The H1N1 2009 pandemic influenza virus, known informally as 'swine flu', has remained a hot topic in science and culture. The science and medical community, including former FDA deputy commissioner Dr. Scott Gottlieb, criticized the Obama admiinistration for not allowing multi-dose vials of vaccines because they contained thimerosal, which had been one of the reasons during the 2008 campaign season that Senator Obama hinted he believed vaccines caused autism. The anti-immigration contingent blamed international air travel.
Science knew the first argument against vaccines was silly (though anti-vaccine sentiment has become widespread in states like California, New York and Washington) and now it has been established that, in contrast with popularly accepted views on the way diseases migrate, international air travel was not how it spread. A study based on data gathered from health insurance claims made throughout 2009 found that international air travel, which was previously thought to be important in the pandemic, played only a minor role in its spread within the US.
The virus hit the United States in two distinct waves during 2009: one in the spring, which was limited mainly to the North Eastern part of the country; and a second wave in the autumn, which started in the South Eastern US and gradually spread across the whole country over a period of three months.
Previous research on the pandemic found that environmental factors, timing of the end school holidays, population sizes and air travel contributed to its spread, but this new research has found that transmission occurred primarily over short distances and that school age children may have catalyzed the spread.
The scholars analyzed data from 271 American cities and their surrounding suburban areas, covering 90% of the population of the 48 contiguous states. The data were used to test mathematical models to pinpoint the role and importance of factors associated with H1N1's arrival and spread, including demographics, school opening dates, humidity levels and immunity from previous outbreaks.
According to this new analysis, school-age children accelerated the spread of the pandemic, which was transmitted over short distances, in contrast with widespread reports at the time linking the pandemic to international air travel and population density. The results are published in the journal PLOS Computational Biology.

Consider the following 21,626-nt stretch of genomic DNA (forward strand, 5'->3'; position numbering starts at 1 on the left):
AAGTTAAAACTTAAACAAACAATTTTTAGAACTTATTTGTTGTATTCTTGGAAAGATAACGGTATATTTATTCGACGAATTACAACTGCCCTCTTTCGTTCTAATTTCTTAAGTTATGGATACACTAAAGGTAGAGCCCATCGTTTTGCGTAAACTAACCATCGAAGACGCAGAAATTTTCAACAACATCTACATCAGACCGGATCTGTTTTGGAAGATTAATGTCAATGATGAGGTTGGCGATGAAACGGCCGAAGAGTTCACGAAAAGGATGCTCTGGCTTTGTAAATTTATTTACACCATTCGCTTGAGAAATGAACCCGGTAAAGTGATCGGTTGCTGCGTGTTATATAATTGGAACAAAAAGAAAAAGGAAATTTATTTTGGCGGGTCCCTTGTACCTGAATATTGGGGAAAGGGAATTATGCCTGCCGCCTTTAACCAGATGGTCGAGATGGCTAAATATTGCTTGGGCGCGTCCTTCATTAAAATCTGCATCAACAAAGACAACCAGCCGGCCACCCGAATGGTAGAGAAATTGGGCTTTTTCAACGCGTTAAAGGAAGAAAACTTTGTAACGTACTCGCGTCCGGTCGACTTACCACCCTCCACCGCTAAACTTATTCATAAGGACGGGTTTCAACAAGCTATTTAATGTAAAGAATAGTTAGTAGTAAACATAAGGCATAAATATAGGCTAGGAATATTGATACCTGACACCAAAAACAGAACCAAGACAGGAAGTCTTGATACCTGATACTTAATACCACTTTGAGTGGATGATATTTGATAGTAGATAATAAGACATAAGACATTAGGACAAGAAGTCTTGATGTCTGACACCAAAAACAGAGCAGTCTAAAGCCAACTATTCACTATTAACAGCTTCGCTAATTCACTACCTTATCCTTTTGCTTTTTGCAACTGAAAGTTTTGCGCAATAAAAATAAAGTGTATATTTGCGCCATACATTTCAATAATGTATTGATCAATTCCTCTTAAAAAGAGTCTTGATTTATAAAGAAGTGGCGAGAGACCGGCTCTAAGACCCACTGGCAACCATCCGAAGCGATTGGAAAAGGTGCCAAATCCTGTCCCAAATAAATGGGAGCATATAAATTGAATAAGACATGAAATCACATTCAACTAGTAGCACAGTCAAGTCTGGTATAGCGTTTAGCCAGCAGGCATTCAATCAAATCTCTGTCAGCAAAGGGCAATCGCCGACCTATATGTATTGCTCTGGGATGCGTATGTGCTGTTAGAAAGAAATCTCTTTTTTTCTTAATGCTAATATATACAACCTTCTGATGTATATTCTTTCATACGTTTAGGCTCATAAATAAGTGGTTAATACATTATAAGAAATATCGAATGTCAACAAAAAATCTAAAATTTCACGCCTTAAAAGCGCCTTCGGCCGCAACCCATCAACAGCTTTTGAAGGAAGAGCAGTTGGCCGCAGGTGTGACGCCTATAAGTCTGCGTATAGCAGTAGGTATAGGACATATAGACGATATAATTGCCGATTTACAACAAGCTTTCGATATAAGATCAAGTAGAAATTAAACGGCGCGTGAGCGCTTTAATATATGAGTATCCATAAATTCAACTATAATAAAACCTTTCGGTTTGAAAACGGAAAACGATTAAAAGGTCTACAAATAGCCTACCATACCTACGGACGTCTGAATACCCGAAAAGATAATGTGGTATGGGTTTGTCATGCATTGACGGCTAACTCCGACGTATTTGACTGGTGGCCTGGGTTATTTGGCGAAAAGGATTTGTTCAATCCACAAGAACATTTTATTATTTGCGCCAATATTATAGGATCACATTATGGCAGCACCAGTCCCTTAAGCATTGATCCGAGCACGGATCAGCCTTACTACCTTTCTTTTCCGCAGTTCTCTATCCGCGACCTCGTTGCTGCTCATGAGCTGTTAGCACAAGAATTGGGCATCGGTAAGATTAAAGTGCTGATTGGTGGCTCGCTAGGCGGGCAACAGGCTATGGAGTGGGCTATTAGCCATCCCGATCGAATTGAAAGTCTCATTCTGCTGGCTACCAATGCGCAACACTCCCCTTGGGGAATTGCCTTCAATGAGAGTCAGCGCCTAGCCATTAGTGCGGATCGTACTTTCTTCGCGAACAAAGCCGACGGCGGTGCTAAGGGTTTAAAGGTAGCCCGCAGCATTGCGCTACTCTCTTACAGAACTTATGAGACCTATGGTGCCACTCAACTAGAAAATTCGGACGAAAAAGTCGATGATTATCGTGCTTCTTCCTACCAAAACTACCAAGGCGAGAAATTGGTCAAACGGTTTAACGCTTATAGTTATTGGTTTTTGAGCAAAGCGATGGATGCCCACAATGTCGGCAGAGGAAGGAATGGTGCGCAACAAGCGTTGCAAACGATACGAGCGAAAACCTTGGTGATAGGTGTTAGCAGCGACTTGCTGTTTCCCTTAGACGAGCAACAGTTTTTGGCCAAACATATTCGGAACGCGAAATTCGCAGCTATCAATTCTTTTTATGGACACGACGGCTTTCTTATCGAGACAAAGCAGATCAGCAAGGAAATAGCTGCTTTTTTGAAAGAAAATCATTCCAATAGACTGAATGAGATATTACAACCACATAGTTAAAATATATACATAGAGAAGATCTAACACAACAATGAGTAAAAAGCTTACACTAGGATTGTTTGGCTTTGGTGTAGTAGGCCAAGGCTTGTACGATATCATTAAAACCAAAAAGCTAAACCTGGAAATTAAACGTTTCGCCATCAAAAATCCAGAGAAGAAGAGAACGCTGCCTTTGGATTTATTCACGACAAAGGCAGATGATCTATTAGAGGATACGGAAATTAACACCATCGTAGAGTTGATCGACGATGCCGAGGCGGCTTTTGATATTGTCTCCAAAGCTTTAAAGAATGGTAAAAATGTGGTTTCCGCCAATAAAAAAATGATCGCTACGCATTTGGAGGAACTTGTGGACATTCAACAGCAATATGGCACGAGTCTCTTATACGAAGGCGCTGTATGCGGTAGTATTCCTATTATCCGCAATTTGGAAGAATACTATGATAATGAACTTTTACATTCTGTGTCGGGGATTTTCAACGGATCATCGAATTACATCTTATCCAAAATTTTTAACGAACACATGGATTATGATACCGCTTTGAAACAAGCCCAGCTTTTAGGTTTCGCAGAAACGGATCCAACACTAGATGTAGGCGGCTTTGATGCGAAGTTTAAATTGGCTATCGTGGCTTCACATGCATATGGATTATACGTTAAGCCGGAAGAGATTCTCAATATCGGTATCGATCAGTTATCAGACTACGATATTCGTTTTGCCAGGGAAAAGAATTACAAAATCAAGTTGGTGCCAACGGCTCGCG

The H1N1 influenza virus spread rapidly around the globe in 2009 after it was first identified in Mexico. The US Centers for Disease Control (CDC) estimates that the global death toll from the 2009 pandemic was more than 284,000.
"There is so little detailed analysis of the way in which pandemics spread – so much of the current thinking is based on opinion and presumption," said Dr Julia Gog of Cambridge's Department of Applied Mathematics and Theoretical Physics, who led the research. "We have a view of how diseases spread in the medieval times, and it is often said that the modern world is completely different as we have long distance high volume air travel. However what we find here is that although air travel must have caused the initial 'sparks,' the bulk of the pandemic wave was very slow, travelling at about 22 kilometres per day. This really challenges our views of modern pandemics."
In collaboration with researchers from a number of American universities, Dr Gog analyzed weekly numbers of patients who reported influenza-like illnesses to their physician, organized by zip code. The data enable the researchers to explore the pandemic's spread in more detail than had previously been possible, as well as identify any gaps in the data and validate existing models.
"It's remarkable that in an era of widespread air travel and regional ground transport that this pandemic spread so slowly," said Dr Gog. While international air travel did play a role in the initial seeding of the outbreaks in spring 2009, it played a relatively minor role in the later spread. The researchers hypothesize that H1N1's relatively low rate of transmission meant that in many cases, the virus failed to 'take' after being introduced to a community through air travel. In contrast, repeated transmission over short distances started chains of infection which then contributed to the overall spatial spread of the pandemic.
The travel patterns of children also appear to have played an important role. While one might assume that the movements of children would primarily be between home and school, there is little available information to confirm this. "This is just not studied," said Dr Gog. "Especially in densely populated areas, any parent will tell you that their child travels over relatively short distances each day, but we simply don't have the data to back that up."
In addition to broadening understanding the dynamics of a pandemic, the researchers hope that the potential role of children in influenza spread might lead to more information on this age group's role in infection transmission.